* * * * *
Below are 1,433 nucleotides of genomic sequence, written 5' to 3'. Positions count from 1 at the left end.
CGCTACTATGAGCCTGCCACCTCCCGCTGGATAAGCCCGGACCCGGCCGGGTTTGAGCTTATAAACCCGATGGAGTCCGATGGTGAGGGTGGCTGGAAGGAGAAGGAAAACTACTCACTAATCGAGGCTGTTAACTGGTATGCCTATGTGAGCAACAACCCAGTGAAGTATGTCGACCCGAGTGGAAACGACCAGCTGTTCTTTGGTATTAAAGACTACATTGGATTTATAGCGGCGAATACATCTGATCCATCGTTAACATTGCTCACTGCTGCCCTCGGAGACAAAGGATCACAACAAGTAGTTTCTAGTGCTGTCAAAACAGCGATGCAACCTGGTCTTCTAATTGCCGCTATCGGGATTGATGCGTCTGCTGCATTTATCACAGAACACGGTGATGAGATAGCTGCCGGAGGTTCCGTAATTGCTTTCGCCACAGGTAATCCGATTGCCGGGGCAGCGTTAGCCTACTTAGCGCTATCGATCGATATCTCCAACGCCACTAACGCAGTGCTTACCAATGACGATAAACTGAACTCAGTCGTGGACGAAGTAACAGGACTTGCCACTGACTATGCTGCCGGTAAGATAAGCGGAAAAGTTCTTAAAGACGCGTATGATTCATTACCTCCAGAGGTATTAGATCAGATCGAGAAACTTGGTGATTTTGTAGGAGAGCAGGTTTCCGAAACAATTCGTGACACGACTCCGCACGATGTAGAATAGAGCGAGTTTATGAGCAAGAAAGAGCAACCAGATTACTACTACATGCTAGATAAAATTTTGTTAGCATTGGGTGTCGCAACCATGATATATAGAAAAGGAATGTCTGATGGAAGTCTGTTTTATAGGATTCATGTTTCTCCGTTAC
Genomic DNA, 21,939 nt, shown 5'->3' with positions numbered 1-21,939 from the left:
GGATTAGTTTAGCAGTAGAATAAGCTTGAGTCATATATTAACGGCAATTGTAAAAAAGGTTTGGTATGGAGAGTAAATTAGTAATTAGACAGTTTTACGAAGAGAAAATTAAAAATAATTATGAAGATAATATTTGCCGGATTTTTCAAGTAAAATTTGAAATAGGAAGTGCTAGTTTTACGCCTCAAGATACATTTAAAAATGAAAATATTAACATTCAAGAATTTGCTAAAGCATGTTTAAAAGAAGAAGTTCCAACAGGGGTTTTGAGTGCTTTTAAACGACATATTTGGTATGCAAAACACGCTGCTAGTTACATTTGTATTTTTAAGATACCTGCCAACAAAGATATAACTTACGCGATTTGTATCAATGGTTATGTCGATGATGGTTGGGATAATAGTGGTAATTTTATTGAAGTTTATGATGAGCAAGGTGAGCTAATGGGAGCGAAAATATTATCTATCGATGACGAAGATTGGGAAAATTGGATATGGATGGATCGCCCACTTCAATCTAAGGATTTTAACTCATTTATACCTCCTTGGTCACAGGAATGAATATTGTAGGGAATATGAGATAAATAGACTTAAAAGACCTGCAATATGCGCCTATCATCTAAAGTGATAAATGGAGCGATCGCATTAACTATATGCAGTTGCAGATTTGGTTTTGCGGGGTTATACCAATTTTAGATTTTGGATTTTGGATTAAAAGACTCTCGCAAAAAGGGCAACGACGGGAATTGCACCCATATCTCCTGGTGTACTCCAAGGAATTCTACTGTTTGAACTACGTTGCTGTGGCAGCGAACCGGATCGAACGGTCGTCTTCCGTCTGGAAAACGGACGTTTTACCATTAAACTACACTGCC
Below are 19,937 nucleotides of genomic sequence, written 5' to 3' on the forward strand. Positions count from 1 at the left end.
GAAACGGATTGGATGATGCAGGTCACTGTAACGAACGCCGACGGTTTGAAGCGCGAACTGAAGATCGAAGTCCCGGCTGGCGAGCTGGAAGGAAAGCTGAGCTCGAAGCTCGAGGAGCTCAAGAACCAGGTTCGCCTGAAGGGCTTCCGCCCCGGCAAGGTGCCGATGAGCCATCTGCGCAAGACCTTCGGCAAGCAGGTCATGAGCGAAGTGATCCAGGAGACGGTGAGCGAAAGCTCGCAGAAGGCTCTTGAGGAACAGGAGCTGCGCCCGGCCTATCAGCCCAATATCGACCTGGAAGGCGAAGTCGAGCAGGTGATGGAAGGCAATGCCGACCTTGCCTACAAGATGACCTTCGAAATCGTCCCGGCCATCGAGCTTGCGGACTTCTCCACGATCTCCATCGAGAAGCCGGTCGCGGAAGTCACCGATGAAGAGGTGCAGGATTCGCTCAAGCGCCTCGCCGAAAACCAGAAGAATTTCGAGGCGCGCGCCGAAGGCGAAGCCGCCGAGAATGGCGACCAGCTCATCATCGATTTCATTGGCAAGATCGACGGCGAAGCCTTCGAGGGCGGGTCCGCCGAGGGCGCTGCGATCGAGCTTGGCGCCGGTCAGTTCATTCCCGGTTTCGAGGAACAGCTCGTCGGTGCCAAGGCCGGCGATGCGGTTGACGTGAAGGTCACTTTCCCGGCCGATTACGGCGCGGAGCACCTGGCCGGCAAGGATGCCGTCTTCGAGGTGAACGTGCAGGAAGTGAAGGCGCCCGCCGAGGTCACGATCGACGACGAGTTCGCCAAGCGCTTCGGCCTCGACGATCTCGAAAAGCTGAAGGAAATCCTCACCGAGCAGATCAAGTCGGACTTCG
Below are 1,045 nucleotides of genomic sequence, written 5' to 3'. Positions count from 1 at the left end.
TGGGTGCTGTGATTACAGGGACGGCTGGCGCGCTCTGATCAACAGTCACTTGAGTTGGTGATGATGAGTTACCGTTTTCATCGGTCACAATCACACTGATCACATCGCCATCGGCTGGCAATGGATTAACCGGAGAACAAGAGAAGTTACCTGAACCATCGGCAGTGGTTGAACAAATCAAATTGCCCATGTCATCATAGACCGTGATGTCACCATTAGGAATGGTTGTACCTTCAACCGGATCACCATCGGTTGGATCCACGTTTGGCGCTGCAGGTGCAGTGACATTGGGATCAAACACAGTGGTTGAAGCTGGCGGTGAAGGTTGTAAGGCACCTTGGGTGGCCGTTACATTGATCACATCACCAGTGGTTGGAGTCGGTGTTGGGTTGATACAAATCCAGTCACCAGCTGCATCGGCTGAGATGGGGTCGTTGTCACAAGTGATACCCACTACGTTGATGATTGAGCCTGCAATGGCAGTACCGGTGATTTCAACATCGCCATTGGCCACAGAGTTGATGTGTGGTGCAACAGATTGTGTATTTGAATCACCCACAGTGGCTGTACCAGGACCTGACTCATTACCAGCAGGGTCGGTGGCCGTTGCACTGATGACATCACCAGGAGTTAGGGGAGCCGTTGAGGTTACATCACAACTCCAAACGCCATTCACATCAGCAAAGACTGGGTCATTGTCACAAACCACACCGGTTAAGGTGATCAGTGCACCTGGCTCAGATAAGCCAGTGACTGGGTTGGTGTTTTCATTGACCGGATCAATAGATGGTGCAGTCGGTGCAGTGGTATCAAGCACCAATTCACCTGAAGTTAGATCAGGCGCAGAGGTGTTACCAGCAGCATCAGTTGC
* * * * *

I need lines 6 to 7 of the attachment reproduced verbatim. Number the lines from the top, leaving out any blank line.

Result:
GAAACGGATTGGATGATGCAGGTCACTGTAACGAACGCCGACGGTTTGAAGCGCGAACTGAAGATCGAAGTCCCGGCTGGCGAGCTGGAAGGAAAGCTGAGCTCGAAGCTCGAGGAGCTCAAGAACCAGGTTCGCCTGAAGGGCTTCCGCCCCGGCAAGGTGCCGATGAGCCATCTGCGCAAGACCTTCGGCAAGCAGGTCATGAGCGAAGTGATCCAGGAGACGGTGAGCGAAAGCTCGCAGAAGGCTCTTGAGGAACAGGAGCTGCGCCCGGCCTATCAGCCCAATATCGACCTGGAAGGCGAAGTCGAGCAGGTGATGGAAGGCAATGCCGACCTTGCCTACAAGATGACCTTCGAAATCGTCCCGGCCATCGAGCTTGCGGACTTCTCCACGATCTCCATCGAGAAGCCGGTCGCGGAAGTCACCGATGAAGAGGTGCAGGATTCGCTCAAGCGCCTCGCCGAAAACCAGAAGAATTTCGAGGCGCGCGCCGAAGGCGAAGCCGCCGAGAATGGCGACCAGCTCATCATCGATTTCATTGGCAAGATCGACGGCGAAGCCTTCGAGGGCGGGTCCGCCGAGGGCGCTGCGATCGAGCTTGGCGCCGGTCAGTTCATTCCCGGTTTCGAGGAACAGCTCGTCGGTGCCAAGGCCGGCGATGCGGTTGACGTGAAGGTCACTTTCCCGGCCGATTACGGCGCGGAGCACCTGGCCGGCAAGGATGCCGTCTTCGAGGTGAACGTGCAGGAAGTGAAGGCGCCCGCCGAGGTCACGATCGACGACGAGTTCGCCAAGCGCTTCGGCCTCGACGATCTCGAAAAGCTGAAGGAAATCCTCACCGAGCAGATCAAGTCGGACTTCG
Below are 1,045 nucleotides of genomic sequence, written 5' to 3'. Positions count from 1 at the left end.